Parachutes were in the discussion, as well as foamed runways and aerial docking. Given the original concept of fin/wings sized for high speed glide when empty, but too small for landing. And minimal weight for the recovery system by offloading the fly back propulsion and landing system mass, it could get entertaining. I’ve a few half baked ideas and am wondering which of them are mine, and which are me remembering the discussion.

  3. Hop David says:

    It’s my belief that a RTLS or even barge landing reusable booster will have a more vertical ascent profile. This would be to avoid excessive boost back delta V expense.

    A more vertical ascent profile means increased gravity loss penalty as well as less horizontal velocity imparted to the second stage. In my opinion it is unlikely a reusable booster would impart mach 17 speed to an upper stage.

  4. John hare says:

    It was the recent Falcon flight that made
    Me remember pieces of a past discussion. I watch them from my yard about 60 or so miles away. This launch had a much more vertical profile from what I could see. The long down range unit would be a parallel stage or possibly a second of three. As you say, not a booster. The Mach 17 is just a number I threw out to illustrate the point. The sweet spot may be what SpaceX is doing now, or much farther down range with much more velocity. Whether we agree or disagree, I find the concept interesting enough to kick some ideas around.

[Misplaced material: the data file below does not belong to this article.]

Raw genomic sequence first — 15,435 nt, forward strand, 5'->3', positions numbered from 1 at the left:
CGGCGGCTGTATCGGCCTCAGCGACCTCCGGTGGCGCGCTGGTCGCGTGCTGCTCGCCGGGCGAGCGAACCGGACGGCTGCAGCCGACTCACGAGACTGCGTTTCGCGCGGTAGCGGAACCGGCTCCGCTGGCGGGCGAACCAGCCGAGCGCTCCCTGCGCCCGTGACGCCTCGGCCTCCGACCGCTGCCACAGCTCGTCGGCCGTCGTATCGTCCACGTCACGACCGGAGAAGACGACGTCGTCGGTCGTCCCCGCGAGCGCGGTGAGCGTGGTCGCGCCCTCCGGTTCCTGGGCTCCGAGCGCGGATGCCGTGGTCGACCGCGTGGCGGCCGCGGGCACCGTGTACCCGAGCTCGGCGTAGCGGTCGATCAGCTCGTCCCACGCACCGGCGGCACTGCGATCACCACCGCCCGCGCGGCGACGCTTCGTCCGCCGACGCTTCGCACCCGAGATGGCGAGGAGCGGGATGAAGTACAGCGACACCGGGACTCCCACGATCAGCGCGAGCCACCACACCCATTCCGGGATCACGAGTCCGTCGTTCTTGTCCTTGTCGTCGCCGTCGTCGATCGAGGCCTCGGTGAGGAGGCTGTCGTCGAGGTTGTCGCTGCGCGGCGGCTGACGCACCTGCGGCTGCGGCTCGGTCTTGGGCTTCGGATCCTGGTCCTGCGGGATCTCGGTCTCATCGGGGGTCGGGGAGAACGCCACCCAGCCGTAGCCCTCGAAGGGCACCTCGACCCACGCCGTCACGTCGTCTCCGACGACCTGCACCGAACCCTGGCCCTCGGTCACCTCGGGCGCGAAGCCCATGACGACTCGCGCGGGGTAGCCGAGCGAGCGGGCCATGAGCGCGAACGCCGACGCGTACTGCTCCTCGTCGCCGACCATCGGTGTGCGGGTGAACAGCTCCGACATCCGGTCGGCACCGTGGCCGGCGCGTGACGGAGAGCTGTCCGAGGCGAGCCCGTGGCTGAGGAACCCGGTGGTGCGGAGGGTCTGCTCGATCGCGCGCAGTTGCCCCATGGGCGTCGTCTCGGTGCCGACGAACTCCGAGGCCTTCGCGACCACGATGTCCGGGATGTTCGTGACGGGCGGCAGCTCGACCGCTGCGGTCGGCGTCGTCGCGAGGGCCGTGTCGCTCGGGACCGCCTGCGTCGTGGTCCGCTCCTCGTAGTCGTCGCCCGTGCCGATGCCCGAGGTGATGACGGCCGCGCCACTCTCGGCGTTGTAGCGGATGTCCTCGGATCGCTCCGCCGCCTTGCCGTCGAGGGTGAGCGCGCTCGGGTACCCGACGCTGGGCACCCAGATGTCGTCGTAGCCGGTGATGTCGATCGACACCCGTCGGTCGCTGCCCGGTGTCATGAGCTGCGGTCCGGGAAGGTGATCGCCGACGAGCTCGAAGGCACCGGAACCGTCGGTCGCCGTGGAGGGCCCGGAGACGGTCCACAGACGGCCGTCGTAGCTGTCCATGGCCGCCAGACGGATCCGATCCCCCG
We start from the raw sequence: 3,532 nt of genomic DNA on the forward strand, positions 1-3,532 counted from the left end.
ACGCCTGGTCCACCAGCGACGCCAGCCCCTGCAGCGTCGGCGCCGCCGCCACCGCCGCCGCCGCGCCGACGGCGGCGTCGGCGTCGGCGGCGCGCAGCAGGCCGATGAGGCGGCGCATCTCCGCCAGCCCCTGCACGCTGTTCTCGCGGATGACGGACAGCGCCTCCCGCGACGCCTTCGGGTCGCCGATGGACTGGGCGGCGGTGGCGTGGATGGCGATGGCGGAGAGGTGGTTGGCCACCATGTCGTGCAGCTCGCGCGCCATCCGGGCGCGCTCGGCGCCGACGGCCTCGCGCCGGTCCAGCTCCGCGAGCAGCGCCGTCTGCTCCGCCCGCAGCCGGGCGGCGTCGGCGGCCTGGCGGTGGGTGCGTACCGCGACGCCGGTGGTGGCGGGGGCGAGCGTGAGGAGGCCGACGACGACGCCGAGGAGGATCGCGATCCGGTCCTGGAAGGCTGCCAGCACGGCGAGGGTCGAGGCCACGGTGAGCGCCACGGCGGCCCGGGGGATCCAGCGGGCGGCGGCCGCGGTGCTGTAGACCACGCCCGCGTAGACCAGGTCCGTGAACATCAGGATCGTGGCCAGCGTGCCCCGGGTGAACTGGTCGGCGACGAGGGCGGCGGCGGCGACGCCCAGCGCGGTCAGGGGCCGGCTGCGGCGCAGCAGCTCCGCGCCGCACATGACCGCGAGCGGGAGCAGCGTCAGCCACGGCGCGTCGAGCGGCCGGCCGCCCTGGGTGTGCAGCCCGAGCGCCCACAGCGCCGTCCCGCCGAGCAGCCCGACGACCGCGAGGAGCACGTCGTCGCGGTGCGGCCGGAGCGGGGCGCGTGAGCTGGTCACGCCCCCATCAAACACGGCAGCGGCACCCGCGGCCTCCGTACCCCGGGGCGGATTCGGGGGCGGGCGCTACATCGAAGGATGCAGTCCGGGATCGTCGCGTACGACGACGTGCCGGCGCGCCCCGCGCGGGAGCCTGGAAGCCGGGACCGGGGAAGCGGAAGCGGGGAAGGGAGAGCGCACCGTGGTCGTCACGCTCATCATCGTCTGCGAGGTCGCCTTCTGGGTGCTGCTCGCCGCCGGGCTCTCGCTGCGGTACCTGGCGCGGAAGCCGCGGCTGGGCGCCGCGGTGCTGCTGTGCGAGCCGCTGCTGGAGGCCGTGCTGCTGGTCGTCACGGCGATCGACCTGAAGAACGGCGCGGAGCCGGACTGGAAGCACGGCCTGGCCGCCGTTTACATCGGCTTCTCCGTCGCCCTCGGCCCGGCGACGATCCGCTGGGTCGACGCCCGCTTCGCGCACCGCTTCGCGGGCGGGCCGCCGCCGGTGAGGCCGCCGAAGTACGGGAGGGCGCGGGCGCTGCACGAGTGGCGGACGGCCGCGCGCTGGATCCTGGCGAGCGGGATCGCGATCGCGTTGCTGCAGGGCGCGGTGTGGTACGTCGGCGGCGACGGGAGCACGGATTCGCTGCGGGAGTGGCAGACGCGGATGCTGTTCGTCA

5. Ian Woollard says:

    Yes, the sweet spot for staging is generally reckoned to be much lower speeds; more like the Space Shuttle SRBs and Falcon 9 use.

    The reason is reentry shielding, at those speeds the reentry is free, whereas at higher speeds you need up to 15% of the landed mass to be shields. That comes directly out of the payload, and disproportionately so.

    The main advantage of tail sliding is probably lower ballistic coefficient; the landing speed is much lower, and you can sensibly combine it with vertical landing with much lower propellant use.

    You don’t actually need a tail either; the body and nose of the rocket acts as a pretty fair tail in its own right.

  6. johnhare johnhare says:

    That sweet spot would expend the center core of the F9H and any other high energy stages by other players indefinitely. Since this would be for middle stages doing well under orbital velocity, TPS should be considerably less than the 15% of an orbital vehicle. And since this is not the final stage, payload does not take a 1-to-1 hit.

    The concept is to get the highest velocity stage that can economically be recovered and reused. I.e. if Mach 13 requires no refurbishment and Mach 15 does for some particular vehicle, then Mach 12 could be the sweet spot, leaving the upper stage with a quite conservative mass ratio of 3-3.5 with dense fuels. An expended vehicle with 25% of its’ GLOW as net payload should be fairly profitable.

  7. Robert Clark says:

    Another possibility for recovery at high Mach is full wings, but such that they have high lift/drag ratio at hypersonic speeds.

    The shuttle has been deemed akin to a flying brick. It’s hypersonic L/D was only about 1, though it’s subsonic L/D was better at about 4.5.

    It is known how to get such high hypersonic L/D ratios. See here:


    I’m working on calculations to show how this would allow RTLS even at high Mach, perhaps with a minimal fuel burn.

    Bob Clark